Dystrophic Calcification (saponification is an ex of this) where Ca deposits on DEAD TISSUE. The necrotic tissue acts as a NIDUS for which Ca to stick to. This is with NORMAL Ca AND PO4 LEVELS!!

An example would be psammoma bodies. This is where tumor cells outgrow their blood supply and die, then Ca2+ deposits onto them in laminated round patterns. So remember, Psammoma bodies are an ex of DYSTROPHIC Ca2+'ion!!!!

Metatstatic Ca2+'ion occurs when there is HIGH SERUM CALCIUM OR PO4 LEVELS that lead to deposition of Ca in HEALTHY TISSUES. An ex is hyperPTH where PTH takes Ca out of the bones to put into the bloodstream.

Even tho it says metastatic, its not a cancerous process. Metastatic here just means it can occur anywhere in the body


What is fibrinoid necrosis and what is it characteristic of?

It is necrosis of a BLOOD VESSEL WALL and is characteristic of malignant HTN and VASCULITIS

Necrotic damage to the blood vessel wall causes proteins (even fibrin) to leak out into the interior vessel wall. These leaked proteins are seen as bright pink staining of the wall microscopically


What is apoptosis?

It is an energy dependent (ATP) genetically programmed cell death of one or a few small groups of cells. Ex are:

Endometrial shedding during menstruation
Removal of cells during embryogenesis
CD8+ killing of infected cells (usu infected by a virus)


What is the process of apoptosis? What happens to the nucleus?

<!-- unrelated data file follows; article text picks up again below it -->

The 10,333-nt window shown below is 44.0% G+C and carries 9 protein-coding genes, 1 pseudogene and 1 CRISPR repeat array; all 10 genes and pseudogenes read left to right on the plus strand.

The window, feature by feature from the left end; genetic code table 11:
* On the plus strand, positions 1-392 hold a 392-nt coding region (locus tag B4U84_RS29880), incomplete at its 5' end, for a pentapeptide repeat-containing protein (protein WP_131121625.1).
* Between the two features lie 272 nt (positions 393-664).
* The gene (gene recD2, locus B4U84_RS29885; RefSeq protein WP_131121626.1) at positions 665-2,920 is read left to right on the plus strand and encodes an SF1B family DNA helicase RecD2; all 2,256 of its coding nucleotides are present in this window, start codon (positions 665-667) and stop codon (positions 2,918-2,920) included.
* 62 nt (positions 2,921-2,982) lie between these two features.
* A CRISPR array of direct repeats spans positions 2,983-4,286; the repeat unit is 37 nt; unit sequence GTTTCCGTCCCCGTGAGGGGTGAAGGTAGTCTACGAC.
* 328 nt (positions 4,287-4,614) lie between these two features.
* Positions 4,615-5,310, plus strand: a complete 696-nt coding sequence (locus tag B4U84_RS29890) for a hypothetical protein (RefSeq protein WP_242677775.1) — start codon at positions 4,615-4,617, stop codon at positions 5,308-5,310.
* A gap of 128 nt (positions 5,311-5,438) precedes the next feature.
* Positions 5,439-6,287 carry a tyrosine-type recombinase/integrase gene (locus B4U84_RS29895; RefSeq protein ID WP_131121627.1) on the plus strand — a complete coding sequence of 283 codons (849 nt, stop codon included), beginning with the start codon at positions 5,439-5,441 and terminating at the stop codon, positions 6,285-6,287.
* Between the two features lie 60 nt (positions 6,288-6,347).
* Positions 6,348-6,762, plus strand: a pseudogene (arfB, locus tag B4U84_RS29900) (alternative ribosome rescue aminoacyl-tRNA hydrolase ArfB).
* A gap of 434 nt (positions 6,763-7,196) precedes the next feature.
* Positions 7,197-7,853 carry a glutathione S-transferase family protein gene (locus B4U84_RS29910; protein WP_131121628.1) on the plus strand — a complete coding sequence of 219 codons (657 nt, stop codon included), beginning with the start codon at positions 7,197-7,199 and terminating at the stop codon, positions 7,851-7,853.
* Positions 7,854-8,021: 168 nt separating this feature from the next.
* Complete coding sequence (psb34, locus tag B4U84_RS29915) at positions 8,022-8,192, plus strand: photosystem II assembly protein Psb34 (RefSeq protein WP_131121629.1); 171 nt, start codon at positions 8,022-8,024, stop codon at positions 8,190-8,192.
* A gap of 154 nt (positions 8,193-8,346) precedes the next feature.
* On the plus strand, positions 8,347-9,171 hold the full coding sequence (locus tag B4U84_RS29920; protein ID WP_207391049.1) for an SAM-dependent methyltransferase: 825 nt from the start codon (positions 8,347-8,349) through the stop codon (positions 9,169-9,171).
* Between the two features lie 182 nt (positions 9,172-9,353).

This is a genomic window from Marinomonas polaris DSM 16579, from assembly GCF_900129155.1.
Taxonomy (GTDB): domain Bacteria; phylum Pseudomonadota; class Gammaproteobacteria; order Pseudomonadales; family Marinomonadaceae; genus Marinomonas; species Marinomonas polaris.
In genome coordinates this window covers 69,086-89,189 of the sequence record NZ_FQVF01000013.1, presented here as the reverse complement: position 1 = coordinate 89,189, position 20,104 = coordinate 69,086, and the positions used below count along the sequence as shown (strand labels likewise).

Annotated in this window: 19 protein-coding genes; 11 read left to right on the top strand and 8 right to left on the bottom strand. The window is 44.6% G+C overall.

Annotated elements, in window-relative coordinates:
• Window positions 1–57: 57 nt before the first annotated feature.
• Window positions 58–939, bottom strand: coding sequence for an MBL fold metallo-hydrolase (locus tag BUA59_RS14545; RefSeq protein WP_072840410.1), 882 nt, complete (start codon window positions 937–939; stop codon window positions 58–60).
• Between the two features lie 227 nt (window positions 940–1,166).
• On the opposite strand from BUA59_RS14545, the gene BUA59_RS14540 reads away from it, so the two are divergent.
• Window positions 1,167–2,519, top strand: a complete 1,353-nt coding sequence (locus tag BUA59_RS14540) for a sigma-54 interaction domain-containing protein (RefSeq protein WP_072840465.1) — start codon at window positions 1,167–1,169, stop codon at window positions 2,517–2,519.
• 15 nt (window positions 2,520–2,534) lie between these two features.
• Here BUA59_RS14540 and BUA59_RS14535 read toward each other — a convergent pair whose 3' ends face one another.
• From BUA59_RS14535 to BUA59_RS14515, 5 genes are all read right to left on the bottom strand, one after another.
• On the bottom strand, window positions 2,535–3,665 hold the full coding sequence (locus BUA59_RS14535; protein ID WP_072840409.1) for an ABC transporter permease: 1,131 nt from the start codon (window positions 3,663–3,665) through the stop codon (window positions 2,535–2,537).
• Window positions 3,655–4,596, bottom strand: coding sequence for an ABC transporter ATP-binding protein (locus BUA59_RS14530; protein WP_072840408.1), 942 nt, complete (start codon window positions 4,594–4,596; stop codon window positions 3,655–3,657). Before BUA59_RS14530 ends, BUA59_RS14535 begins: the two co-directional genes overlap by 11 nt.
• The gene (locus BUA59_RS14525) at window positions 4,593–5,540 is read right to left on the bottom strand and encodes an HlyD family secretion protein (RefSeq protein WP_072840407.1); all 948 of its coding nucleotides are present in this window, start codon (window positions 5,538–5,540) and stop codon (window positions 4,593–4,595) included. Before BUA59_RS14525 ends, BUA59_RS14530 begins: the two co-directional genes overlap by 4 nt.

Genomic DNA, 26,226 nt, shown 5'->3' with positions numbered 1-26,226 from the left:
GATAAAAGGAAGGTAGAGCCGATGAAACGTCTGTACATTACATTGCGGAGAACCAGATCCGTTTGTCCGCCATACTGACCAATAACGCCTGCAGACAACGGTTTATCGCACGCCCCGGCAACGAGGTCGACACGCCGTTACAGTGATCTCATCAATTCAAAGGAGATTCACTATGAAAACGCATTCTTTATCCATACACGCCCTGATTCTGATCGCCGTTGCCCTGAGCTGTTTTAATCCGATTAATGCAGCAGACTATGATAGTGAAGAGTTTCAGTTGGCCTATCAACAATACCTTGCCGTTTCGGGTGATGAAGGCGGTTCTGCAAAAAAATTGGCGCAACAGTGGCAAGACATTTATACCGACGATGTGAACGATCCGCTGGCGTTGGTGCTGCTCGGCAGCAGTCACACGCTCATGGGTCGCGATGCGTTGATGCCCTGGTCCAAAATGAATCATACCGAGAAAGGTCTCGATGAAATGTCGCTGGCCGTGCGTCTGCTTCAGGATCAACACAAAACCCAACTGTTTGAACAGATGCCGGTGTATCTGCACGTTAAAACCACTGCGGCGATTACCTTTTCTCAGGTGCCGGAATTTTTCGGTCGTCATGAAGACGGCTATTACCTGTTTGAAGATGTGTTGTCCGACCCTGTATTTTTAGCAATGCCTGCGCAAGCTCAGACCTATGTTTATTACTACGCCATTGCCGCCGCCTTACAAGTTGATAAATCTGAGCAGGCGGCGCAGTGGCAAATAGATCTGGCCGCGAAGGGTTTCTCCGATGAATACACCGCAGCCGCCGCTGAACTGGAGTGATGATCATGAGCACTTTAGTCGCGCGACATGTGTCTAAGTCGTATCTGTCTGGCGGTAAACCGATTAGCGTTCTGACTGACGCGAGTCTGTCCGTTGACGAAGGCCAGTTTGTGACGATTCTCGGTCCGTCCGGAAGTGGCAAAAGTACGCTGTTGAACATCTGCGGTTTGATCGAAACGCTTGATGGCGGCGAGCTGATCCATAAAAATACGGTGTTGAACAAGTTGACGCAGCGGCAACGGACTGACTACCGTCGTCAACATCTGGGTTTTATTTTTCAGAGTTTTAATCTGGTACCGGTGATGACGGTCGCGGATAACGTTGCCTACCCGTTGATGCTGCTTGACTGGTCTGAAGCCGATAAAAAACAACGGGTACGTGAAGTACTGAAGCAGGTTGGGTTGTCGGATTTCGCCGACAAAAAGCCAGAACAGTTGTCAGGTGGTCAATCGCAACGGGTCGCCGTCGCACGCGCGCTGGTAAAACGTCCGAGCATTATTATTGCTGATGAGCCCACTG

The dying cell shrinks, so the cytoplasm becomes way more concentrated or eosinophilic (basically a deeper pink color).

The nucleus condenses and fragments in an organized manner

Then the cell begins to fragment and "apoptotic bodies" fall away and are eaten by macrophages. NOT NEUTROPHILS, THEREFORE THERE IS NO ACUTE INFLAMMATION FOLLOWING APOPTOSIS


What enzyme mediates apoptosis? What do they activate and how are they activated?


Activate proteases (break down cytoskeleton) and endonucleases (break down DNA)

Activated in multiple pathways:
1. Intrinsic Mitochondrial Pathway where Bcl2 is inactivated. Inactivation leads to Cyto C leaking out of mitochondria into cytosol and activating caspases.

Bcl2 is a proto-oncogene that is implicated in B Cell Lymphoma (BCL). It competes with apoptotic proteins ie Bax which is a pro-apoptotic protein activated by p53 when it senses cell damage. When activated it combines with Bak which releases Cyto C.

Cyto C then activates Apaf-1 which activates caspases. Bcl2 can also bind Apaf-1, blocking it from activating cytosolic caspases.

So in cancer formation, its the Bcl2 that doesn't let Cyto C out so that the cell cannot undergo apoptosis but instead stays around multiplying itself...--->cancer. Excessive Bcl2 formation seen in follicular lymphoma

2. Extrinsic receptor ligand pathwy
Fas/FasLigand...Fas ligand binds FAS death receptor (CD95) on the target cell. This binding activates caspases. This exact thing happens in Neg selection of thymocytes in the Thymus.

3. Cytotoxic CD8+ pthwy
CD8+ secrete performs that punch holes into the target cell. Granzyme enter the holes and activate caspases.